Rest day for me as Oly class fell victim to the dreaded "wintry mix".

As usual, great write-up Noah.

I was one of those old-school lifters who did the same number of reps for all my warm-up sets. This may have been fine for something like say Concentration Curls (to get da pump of course), but this +weight/-reps approach does a much better job of preparing both your body and brain while minimizing fatigue. Yet another lesson learned at CFSBK.

Now I know! And knowing is half the battle. G.I. JOOOOOOOOOOOEEE...

February 3, 2015 | Unregistered CommenterChris Yun

@Jay-Star - I have a kettlebell from Iron Skull fitness named Bunk Mooreland...

Great article. I approach my warmups by showing my plan to Jeremy. If he shrugs, I do it. If he says something, I do that, instead. If he's not there, I use something he shrugged previously. #logbook

February 3, 2015 | Unregistered CommenterTom


HBBS: 215x5x3

metcon: 7:21 Rx
Very heavy for me. DLs were 6/6, 4/5, 3/2F/1, 3
Had a lot of trouble keeping my shoulders back after around rep 15.

cashout tabata hollow holds: everyone this is a good idea if you haven't had enough pain in your day yet

February 3, 2015 | Unregistered CommenterAlex C

Late last night as I was headed down to the gym for Oly class I ran into Jay-Star and Karl and they tried to convince me that I had entered a weird parallel universe in which instead of snatches and cleans and jerks and I should turn right around and lift only donuts and brewskis. While this sounded good, very good, I chalked up my momentary disorientation to an exploding manhole cover that must have hit me in the head on my way down from treacherous Park Slope to the cushy land of Whole Foods and archery schools in Gowanus. Since I was already safe beyond the exploding-manhole-cover border of Fourth Ave, I marched on and joined Oly Class stragglers who were already there on the platforms where we ran through our workouts sadly sans Frankie. This is what happens when you count the days, hours and minutes until your next opportunity to snatch, what can I say?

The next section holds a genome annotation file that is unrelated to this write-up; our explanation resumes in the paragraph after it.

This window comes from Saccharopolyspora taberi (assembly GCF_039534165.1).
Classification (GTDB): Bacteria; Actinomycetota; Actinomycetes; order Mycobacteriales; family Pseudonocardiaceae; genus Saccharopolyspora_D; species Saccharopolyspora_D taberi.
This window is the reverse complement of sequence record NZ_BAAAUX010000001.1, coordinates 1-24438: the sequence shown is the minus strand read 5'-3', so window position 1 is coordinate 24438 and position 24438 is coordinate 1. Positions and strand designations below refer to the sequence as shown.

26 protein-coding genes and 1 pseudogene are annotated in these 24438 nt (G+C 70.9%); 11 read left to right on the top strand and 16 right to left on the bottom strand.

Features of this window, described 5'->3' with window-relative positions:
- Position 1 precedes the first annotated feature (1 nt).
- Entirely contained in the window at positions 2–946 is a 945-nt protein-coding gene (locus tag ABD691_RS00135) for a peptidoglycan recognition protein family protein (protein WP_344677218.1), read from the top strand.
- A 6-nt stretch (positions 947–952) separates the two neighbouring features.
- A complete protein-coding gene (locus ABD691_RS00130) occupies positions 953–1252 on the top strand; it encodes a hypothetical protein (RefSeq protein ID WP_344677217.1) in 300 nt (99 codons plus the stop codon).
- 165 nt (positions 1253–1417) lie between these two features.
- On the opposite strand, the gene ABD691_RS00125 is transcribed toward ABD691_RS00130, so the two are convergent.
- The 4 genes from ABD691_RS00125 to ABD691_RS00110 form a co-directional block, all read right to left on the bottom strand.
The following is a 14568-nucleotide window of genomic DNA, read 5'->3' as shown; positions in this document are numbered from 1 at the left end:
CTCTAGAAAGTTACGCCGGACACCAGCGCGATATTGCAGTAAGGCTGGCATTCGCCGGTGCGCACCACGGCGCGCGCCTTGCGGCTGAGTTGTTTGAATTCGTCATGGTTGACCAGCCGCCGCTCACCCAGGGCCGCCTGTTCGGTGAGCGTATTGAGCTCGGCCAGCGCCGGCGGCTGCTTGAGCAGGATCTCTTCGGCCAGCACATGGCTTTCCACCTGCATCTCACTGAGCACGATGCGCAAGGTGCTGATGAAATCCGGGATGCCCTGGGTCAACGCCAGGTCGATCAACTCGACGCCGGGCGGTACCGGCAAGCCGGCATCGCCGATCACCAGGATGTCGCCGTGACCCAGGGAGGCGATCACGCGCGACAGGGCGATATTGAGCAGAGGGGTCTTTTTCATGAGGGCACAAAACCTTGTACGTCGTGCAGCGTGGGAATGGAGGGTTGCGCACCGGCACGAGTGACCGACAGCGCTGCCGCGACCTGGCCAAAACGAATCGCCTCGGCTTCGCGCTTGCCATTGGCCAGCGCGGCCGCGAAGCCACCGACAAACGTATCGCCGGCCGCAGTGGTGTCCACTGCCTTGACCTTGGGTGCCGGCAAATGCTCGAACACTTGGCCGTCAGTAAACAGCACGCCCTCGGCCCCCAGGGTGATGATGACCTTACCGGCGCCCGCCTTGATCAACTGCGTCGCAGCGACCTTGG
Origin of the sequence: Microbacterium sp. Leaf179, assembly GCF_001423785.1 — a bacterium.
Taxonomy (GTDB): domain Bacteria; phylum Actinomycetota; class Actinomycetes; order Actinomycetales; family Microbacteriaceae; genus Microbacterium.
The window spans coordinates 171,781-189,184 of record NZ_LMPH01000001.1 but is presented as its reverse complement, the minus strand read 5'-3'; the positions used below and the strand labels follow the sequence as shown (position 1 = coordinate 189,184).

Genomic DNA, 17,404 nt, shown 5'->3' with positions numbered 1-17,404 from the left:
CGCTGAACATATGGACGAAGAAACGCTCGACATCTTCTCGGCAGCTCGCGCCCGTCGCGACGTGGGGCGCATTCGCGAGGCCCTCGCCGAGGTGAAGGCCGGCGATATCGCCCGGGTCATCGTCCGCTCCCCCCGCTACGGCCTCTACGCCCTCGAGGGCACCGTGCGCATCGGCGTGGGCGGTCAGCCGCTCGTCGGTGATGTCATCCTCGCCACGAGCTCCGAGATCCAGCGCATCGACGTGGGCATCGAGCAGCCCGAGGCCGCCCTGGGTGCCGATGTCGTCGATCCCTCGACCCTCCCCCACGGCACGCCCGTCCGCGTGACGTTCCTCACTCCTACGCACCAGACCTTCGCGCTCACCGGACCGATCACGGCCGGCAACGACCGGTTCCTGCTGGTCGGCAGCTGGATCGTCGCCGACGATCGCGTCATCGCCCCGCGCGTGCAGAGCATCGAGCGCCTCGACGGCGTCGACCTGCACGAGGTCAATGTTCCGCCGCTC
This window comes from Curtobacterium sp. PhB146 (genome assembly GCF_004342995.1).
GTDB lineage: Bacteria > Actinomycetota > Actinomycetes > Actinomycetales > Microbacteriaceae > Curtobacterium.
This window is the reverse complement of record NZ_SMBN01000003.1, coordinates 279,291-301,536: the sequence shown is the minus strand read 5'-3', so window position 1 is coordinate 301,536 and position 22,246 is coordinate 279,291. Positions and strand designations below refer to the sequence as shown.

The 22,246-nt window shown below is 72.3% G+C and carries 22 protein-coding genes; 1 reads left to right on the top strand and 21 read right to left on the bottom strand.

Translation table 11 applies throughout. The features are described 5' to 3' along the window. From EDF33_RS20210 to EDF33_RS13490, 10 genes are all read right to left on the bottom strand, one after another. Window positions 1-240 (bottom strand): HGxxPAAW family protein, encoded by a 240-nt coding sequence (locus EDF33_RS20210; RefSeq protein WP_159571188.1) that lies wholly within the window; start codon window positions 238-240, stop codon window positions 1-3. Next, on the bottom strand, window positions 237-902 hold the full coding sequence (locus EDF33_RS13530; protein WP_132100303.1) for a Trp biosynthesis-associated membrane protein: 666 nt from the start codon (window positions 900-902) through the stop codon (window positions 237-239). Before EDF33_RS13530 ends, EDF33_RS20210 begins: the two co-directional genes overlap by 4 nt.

February 3, 2015 | Unregistered CommenterAmanda Mc

You guys are killing me today. Another great one from the Abbott. I look forward to the comments on a Noah article almost as much as the article itself. Okay, maybe a tiny bit more.

February 3, 2015 | Unregistered CommenterKate R.

I think I need to sign up for the next Oly cycle because it will make me a great comedy writer, regardless of whether it makes me a better clean-and-jerker.

February 3, 2015 | Unregistered CommenterStella

Snatch PR (all my snatches are PRs, I'm a newbie) to "In the Air Tonight."

Color me fulfilled.

PS Thanks, SeƱor Fox.

February 3, 2015 | Unregistered Commentermichele

Egg-sellent article Noah! Except you forgot to mention that we need to "insert a hand grenade sound effect" every time we hit squat bottom...Still haven't been able to shake that mental image of you ever since that AR class in the annex. Really though, I think it really beefs up the intensity.

Makeup post from Yday:

Trying to establish my opener for the 1RM C&J in this Sunday's Comp:
140, 140, 140, 140, 140(F)

Even though I failed the last one, I feel like a definitely have this weight. It was a bit later than I'm used to lifting and I was exhausted. I could've gone for the 5th one again, but I didn't want to push it. Will definitely start at this weight on Sunday. Fox noticed I have the tendency to lean forward a bit during my dip, need to remember to stay vertical!

Yesterdays WOD: 7:37 RX
I don't know why, but I genuinely enjoyed those 1 arm KB thrusters last night. It helped to cradle the kettlebell close with the opposite hand. Really liked this workout.